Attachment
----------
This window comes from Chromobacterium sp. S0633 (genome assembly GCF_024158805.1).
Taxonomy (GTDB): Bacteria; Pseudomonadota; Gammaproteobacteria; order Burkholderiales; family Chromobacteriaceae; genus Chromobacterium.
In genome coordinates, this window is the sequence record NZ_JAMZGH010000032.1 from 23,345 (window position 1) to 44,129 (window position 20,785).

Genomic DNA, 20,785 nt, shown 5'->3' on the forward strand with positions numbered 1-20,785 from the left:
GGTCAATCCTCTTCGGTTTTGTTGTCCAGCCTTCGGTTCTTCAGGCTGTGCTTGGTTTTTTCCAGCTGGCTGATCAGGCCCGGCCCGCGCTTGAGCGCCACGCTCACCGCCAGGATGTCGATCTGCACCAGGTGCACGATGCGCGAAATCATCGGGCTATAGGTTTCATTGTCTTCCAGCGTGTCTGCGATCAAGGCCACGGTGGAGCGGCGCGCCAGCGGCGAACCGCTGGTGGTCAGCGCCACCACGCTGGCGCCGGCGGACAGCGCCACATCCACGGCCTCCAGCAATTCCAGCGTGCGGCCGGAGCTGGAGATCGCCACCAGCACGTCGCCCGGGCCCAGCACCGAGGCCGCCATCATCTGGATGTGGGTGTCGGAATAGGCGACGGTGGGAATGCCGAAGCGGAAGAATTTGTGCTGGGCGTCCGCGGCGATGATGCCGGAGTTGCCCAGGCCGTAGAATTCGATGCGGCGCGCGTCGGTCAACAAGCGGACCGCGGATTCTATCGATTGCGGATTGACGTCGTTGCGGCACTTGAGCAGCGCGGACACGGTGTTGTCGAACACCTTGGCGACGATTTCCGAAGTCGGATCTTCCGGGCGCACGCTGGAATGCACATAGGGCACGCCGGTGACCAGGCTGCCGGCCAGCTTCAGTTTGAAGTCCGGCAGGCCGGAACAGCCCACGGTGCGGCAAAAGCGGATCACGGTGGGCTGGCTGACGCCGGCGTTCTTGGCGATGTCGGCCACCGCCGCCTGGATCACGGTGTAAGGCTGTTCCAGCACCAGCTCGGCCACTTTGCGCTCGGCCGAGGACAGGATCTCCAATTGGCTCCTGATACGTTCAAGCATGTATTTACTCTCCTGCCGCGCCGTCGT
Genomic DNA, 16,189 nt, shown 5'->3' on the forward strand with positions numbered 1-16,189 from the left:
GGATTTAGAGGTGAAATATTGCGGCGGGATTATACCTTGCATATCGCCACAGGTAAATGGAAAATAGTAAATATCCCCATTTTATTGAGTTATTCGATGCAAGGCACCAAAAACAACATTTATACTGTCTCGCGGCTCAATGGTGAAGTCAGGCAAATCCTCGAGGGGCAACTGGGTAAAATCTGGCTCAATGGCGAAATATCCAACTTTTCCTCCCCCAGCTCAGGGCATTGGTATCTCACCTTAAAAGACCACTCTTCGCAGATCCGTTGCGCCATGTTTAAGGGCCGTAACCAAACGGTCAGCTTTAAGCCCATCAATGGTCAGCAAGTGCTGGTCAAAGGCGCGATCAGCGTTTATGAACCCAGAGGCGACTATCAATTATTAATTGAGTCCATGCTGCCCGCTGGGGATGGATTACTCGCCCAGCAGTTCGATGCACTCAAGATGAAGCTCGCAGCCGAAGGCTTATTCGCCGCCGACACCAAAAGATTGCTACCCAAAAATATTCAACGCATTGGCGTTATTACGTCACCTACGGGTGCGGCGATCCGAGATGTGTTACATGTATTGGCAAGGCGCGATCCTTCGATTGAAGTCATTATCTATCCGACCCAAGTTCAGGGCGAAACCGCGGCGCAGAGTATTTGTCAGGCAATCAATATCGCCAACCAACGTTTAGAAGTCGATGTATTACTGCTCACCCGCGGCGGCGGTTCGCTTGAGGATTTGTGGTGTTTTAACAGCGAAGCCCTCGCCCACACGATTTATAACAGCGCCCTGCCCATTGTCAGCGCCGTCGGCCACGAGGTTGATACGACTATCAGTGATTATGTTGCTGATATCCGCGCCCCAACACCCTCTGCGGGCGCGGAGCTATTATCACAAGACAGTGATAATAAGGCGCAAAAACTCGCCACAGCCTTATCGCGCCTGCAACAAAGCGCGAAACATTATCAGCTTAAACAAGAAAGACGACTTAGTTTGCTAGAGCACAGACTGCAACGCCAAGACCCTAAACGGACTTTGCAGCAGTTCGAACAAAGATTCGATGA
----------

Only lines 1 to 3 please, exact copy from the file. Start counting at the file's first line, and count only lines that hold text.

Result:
This window comes from Chromobacterium sp. S0633 (genome assembly GCF_024158805.1).
Taxonomy (GTDB): Bacteria; Pseudomonadota; Gammaproteobacteria; order Burkholderiales; family Chromobacteriaceae; genus Chromobacterium.
In genome coordinates, this window is the sequence record NZ_JAMZGH010000032.1 from 23,345 (window position 1) to 44,129 (window position 20,785).